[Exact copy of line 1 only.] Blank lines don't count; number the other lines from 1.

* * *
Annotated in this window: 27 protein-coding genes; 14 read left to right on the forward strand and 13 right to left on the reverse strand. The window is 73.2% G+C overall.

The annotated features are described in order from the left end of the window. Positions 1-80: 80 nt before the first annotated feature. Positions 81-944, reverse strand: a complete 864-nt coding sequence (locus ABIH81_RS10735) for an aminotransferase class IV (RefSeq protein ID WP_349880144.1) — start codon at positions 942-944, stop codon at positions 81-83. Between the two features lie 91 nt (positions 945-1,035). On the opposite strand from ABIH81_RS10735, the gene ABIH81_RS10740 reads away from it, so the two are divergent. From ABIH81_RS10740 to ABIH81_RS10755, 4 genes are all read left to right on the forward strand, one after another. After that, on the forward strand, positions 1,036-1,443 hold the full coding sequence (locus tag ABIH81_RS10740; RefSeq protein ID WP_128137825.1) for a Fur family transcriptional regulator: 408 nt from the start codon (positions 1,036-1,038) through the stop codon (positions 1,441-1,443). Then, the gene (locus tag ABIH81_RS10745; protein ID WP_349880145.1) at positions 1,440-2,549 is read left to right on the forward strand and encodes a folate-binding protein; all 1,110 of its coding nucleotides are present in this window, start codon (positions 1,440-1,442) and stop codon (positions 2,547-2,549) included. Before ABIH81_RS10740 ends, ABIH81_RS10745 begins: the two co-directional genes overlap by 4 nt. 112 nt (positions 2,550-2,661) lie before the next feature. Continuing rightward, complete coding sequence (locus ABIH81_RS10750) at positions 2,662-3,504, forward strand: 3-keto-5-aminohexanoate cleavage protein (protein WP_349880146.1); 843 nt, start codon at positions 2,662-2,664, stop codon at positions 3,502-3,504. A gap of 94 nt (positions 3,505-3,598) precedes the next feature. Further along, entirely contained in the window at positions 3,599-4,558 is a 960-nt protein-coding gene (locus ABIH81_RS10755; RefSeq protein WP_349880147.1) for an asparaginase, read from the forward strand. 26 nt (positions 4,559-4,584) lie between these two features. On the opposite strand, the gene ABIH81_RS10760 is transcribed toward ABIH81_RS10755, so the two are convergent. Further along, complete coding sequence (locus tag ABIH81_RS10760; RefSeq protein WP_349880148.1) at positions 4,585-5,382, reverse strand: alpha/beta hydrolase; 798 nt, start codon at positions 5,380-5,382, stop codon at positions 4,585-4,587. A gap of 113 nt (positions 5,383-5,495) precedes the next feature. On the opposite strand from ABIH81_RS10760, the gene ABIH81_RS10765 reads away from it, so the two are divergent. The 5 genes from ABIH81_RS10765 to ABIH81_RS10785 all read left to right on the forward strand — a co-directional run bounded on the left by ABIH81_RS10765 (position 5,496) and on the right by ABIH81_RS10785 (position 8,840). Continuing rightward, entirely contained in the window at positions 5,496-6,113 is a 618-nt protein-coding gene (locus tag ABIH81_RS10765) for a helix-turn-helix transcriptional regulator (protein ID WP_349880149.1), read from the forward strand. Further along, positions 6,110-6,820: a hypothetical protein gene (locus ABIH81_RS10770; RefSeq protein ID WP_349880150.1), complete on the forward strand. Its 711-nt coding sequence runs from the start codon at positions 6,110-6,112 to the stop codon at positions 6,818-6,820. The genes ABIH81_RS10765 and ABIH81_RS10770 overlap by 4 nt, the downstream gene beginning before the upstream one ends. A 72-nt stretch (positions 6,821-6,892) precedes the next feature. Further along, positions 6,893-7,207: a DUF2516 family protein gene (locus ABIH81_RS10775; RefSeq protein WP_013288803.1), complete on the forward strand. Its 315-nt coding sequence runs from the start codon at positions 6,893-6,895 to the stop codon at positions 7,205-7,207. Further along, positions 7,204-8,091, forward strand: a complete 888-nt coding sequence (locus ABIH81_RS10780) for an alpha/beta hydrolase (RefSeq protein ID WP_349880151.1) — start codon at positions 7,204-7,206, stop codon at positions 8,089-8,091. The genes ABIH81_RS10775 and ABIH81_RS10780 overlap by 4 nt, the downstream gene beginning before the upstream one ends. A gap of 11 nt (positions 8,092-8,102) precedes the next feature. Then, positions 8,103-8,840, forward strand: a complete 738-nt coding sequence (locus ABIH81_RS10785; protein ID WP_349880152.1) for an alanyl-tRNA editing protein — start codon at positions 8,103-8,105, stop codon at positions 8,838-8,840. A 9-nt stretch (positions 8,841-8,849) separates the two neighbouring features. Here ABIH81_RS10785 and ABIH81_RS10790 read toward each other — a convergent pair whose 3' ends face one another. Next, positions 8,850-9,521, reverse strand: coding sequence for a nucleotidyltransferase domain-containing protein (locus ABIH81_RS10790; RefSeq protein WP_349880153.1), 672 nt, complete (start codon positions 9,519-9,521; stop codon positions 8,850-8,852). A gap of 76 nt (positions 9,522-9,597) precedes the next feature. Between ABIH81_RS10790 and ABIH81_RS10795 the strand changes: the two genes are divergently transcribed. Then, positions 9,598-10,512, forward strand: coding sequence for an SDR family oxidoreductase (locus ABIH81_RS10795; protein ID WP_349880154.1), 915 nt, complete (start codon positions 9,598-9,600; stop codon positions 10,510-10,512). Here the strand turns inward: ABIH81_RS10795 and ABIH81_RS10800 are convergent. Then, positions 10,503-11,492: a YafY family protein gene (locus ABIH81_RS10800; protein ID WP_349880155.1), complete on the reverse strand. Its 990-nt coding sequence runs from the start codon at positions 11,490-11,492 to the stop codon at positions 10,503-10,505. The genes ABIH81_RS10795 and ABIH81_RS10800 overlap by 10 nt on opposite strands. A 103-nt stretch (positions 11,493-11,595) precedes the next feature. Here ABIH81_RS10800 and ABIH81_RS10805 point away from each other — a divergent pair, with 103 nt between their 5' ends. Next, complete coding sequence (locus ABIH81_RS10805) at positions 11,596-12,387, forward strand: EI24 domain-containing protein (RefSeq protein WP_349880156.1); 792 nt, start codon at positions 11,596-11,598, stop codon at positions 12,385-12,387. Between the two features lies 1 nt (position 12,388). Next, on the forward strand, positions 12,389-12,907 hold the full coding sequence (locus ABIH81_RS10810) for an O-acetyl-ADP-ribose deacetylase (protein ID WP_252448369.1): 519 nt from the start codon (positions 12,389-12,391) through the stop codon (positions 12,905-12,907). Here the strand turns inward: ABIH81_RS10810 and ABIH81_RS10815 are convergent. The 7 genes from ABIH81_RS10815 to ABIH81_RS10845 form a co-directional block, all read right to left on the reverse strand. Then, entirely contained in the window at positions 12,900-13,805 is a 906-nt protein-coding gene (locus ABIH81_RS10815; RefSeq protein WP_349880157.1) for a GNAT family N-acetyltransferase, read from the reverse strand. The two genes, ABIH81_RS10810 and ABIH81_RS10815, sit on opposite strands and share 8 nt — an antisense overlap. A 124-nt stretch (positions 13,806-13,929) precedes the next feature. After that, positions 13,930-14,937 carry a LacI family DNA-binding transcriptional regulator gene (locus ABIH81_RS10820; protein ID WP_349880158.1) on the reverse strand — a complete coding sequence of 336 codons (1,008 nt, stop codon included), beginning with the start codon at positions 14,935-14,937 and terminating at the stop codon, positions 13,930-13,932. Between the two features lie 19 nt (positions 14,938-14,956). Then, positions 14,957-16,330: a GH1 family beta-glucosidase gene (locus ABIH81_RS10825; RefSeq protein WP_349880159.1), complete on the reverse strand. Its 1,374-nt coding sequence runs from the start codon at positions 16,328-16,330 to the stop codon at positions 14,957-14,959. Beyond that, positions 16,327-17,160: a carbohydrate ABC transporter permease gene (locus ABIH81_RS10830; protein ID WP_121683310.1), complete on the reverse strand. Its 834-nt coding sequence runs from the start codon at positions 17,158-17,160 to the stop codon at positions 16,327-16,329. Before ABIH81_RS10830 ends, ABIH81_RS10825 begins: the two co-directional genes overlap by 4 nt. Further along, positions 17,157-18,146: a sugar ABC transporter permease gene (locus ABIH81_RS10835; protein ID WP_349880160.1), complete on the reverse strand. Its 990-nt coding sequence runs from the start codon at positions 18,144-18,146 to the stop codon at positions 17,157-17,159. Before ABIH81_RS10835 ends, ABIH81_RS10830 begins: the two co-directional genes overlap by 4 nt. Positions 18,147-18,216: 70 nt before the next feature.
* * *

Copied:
Annotated in this window: 27 protein-coding genes; 14 read left to right on the forward strand and 13 right to left on the reverse strand. The window is 73.2% G+C overall.